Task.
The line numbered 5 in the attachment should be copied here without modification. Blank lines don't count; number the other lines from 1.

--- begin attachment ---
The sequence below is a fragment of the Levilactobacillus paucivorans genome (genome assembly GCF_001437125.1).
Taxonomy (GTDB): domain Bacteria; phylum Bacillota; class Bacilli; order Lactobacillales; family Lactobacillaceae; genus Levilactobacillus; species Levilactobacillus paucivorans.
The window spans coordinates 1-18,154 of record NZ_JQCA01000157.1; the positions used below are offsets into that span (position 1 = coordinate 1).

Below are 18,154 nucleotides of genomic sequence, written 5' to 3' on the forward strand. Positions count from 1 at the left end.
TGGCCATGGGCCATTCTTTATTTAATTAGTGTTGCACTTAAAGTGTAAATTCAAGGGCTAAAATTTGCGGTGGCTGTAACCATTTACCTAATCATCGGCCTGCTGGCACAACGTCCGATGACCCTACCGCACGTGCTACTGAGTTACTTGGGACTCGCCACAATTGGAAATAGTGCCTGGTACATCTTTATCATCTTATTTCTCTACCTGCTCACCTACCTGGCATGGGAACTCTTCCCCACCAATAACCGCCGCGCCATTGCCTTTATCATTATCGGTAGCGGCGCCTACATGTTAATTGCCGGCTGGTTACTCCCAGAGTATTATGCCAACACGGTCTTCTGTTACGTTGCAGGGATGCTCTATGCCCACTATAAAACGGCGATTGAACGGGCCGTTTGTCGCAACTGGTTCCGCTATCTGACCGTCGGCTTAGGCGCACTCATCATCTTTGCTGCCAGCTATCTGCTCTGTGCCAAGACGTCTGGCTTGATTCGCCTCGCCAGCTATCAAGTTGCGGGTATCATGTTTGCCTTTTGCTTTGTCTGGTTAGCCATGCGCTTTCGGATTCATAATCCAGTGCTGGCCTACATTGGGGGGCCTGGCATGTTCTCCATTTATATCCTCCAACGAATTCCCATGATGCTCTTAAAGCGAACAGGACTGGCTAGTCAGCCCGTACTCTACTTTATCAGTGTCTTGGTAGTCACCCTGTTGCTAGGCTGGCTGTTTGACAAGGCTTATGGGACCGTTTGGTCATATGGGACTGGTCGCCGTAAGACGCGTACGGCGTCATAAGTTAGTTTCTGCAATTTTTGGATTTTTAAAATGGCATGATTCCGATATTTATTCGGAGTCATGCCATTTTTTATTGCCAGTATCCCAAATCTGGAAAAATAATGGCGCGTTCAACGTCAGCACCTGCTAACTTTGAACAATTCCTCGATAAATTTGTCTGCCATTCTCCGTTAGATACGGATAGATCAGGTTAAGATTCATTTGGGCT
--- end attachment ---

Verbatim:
TGGCCATGGGCCATTCTTTATTTAATTAGTGTTGCACTTAAAGTGTAAATTCAAGGGCTAAAATTTGCGGTGGCTGTAACCATTTACCTAATCATCGGCCTGCTGGCACAACGTCCGATGACCCTACCGCACGTGCTACTGAGTTACTTGGGACTCGCCACAATTGGAAATAGTGCCTGGTACATCTTTATCATCTTATTTCTCTACCTGCTCACCTACCTGGCATGGGAACTCTTCCCCACCAATAACCGCCGCGCCATTGCCTTTATCATTATCGGTAGCGGCGCCTACATGTTAATTGCCGGCTGGTTACTCCCAGAGTATTATGCCAACACGGTCTTCTGTTACGTTGCAGGGATGCTCTATGCCCACTATAAAACGGCGATTGAACGGGCCGTTTGTCGCAACTGGTTCCGCTATCTGACCGTCGGCTTAGGCGCACTCATCATCTTTGCTGCCAGCTATCTGCTCTGTGCCAAGACGTCTGGCTTGATTCGCCTCGCCAGCTATCAAGTTGCGGGTATCATGTTTGCCTTTTGCTTTGTCTGGTTAGCCATGCGCTTTCGGATTCATAATCCAGTGCTGGCCTACATTGGGGGGCCTGGCATGTTCTCCATTTATATCCTCCAACGAATTCCCATGATGCTCTTAAAGCGAACAGGACTGGCTAGTCAGCCCGTACTCTACTTTATCAGTGTCTTGGTAGTCACCCTGTTGCTAGGCTGGCTGTTTGACAAGGCTTATGGGACCGTTTGGTCATATGGGACTGGTCGCCGTAAGACGCGTACGGCGTCATAAGTTAGTTTCTGCAATTTTTGGATTTTTAAAATGGCATGATTCCGATATTTATTCGGAGTCATGCCATTTTTTATTGCCAGTATCCCAAATCTGGAAAAATAATGGCGCGTTCAACGTCAGCACCTGCTAACTTTGAACAATTCCTCGATAAATTTGTCTGCCATTCTCCGTTAGATACGGATAGATCAGGTTAAGATTCATTTGGGCT